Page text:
I've been watching a DVD of the first season of The Bob Newhart Show. In one of the episodes "The Crash of 29 Years," Bob's receptionist, Carol Kester (later Carol Kester Bondurant), leaves her job because she feels unfulfilled. At the age of 29, Carol finds herself in a rut, fearing that she will never achieve more in her life than being a receptionist. After viewing the episode, I became curious about Marcia Wallace, the actor who portrayed Carol, and decided to do some research about her. I soon discovered that she is a very funny lady who has overcome a great deal of adversity in her life.
Marcia Karen Wallace was born in Creston, Iowa on November 1, 1942, the eldest of the three children of Arthur "Poke" Wallace and his wife Joann. Poke owned and operated a general store in Creston where Marcia and her sister Sharon and brother Jim would frequently assist their father. Marcia's childhood was a difficult one in which she had to deal with her dad's alcoholism (Poke Wallace went on drinking binges) and physical abuse. In an article in in the 2006 Summer issue of Diane: The Curves Magazine, her father is described as not quite being able to control his temper. Wallace herself is quoted as saying that she had "fractious relationships" with both of her parents and that her mother "really didn't like me all that much."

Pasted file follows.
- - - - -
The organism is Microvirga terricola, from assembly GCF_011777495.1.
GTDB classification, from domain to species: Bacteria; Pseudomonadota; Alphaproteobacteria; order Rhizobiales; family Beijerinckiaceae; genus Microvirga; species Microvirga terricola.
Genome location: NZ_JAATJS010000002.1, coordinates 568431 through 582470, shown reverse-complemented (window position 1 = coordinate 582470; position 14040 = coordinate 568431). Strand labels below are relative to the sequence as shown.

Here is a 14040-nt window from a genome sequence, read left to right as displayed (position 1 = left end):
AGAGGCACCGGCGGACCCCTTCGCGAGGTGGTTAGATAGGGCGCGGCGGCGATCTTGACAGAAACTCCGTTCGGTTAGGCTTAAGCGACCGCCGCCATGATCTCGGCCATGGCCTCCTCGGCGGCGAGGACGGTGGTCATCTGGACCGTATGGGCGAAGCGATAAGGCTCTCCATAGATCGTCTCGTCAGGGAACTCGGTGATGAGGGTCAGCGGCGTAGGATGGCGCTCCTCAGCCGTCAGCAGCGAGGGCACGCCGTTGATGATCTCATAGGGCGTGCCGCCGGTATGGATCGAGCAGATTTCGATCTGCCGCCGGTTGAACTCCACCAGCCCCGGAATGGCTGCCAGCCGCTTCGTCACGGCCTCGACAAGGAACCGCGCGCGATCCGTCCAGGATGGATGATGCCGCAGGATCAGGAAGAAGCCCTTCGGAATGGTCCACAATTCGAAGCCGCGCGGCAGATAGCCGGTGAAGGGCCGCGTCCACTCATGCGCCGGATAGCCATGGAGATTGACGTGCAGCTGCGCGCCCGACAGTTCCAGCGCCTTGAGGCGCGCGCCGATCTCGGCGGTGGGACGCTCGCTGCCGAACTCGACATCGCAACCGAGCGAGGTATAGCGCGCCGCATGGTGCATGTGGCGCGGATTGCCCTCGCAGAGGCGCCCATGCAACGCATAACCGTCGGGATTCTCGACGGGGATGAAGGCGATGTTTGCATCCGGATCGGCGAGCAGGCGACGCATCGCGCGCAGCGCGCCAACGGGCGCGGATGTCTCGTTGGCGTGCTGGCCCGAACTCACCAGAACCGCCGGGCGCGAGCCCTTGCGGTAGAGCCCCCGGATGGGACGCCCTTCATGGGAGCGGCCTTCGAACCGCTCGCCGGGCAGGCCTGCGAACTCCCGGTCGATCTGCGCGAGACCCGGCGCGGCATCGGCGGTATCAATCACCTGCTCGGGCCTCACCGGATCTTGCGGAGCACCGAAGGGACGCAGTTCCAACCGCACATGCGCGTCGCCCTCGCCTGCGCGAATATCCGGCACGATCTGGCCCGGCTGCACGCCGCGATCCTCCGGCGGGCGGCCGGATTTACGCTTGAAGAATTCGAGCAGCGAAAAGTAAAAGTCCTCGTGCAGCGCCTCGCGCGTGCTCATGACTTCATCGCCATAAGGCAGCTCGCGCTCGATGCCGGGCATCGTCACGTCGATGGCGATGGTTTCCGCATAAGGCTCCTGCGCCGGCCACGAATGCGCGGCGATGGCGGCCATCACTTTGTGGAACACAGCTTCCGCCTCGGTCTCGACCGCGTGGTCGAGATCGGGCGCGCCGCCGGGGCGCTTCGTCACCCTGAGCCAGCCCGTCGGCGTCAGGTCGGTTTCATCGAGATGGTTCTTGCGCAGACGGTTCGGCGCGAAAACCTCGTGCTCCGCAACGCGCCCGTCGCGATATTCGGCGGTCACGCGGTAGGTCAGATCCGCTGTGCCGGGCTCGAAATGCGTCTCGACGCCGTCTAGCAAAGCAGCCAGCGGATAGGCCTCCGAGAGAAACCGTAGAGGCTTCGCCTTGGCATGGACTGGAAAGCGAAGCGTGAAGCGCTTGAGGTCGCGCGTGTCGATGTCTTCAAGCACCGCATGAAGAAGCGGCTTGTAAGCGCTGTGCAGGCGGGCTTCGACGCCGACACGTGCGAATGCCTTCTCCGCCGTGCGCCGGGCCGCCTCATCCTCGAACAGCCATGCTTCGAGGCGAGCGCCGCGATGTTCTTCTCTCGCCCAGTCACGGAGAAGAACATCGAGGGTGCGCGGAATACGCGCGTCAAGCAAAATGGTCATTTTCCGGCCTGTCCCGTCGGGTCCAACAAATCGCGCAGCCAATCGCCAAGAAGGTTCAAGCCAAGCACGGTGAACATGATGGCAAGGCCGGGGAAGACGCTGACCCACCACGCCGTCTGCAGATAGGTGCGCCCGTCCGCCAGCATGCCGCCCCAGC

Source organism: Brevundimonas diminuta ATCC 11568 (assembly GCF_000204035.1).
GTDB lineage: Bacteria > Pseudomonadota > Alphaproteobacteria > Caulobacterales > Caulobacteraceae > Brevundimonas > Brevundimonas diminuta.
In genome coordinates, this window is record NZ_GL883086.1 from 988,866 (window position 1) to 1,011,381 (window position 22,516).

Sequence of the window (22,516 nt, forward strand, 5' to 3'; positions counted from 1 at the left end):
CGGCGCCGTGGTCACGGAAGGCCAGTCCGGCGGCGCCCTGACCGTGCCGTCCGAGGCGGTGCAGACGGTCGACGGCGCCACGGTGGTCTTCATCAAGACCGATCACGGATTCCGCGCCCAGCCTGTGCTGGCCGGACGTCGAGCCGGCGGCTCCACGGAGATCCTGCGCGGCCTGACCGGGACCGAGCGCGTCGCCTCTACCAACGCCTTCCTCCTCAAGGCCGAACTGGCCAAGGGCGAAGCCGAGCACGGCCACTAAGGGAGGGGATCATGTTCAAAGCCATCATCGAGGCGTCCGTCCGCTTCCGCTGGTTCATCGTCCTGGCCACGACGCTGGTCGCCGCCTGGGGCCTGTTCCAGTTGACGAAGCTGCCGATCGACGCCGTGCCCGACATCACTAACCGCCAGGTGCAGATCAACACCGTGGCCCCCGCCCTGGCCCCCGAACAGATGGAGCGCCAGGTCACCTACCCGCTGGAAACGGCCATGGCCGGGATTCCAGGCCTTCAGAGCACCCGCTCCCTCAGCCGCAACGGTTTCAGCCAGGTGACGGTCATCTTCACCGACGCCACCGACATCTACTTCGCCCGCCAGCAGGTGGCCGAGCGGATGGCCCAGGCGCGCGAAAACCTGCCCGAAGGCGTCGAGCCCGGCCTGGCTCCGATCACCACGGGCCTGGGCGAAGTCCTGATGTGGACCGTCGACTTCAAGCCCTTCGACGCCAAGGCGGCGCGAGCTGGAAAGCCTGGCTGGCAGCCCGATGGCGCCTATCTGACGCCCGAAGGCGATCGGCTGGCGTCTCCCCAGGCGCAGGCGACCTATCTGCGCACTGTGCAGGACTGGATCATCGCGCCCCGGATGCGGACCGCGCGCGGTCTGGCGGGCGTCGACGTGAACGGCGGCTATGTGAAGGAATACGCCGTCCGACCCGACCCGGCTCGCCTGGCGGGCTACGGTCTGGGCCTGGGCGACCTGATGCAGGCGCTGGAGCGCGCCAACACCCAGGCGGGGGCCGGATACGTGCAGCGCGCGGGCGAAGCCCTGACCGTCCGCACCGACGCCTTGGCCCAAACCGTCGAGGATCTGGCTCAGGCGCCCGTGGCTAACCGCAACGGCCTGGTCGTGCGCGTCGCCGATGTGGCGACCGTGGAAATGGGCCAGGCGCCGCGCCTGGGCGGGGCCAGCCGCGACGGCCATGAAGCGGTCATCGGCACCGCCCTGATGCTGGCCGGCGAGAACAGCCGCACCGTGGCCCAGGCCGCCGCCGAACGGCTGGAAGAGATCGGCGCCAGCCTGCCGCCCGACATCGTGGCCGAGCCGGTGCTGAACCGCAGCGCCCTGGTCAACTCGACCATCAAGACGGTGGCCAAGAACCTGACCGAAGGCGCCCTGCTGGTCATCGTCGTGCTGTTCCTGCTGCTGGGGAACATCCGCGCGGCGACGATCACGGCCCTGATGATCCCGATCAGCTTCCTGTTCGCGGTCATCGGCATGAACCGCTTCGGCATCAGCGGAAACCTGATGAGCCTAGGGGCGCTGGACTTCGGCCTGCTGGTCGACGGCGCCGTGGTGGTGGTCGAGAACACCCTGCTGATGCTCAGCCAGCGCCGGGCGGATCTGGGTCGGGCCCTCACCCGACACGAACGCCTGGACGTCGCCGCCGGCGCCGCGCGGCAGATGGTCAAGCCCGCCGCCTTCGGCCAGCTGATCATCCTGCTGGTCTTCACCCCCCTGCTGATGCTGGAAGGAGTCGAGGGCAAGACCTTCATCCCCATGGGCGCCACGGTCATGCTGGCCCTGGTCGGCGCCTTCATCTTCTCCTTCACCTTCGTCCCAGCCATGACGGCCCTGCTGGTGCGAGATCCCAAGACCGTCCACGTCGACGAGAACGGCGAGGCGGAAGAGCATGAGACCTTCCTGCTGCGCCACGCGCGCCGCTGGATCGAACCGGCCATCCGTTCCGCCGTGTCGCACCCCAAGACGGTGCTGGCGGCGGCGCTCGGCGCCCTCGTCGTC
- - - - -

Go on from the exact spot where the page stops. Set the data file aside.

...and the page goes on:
Weight problems have plagued Marcia all her life and she has been bulimic. The carrot-topped comedienne has stated that "food is her drug of choice." She told The Curves Magazine that during her youth, she felt "more than lonely" and thought she was the "ugliest, fattest kid around." Due to her low self-esteem, she developed a self-deprecating form of humour. She made faces and learned to poke fun at herself before others did.
Marcia attended Parsons College in Fairfield, Iowa, majoring in English and Theatre. At Parsons, she performed in productions such as Brigadoon and The Music Man. Soon after graduation, the aspiring actor headed for New York. While in the Big Apple, Marcia took various jobs to make to earn a living. She did commercials, typed scripts, performed in summer stock and was a substitute English teacher in the Bronx. She began her stage career with the improv troupe The Fourth Wall and in off-Broadway plays during the late 1960s.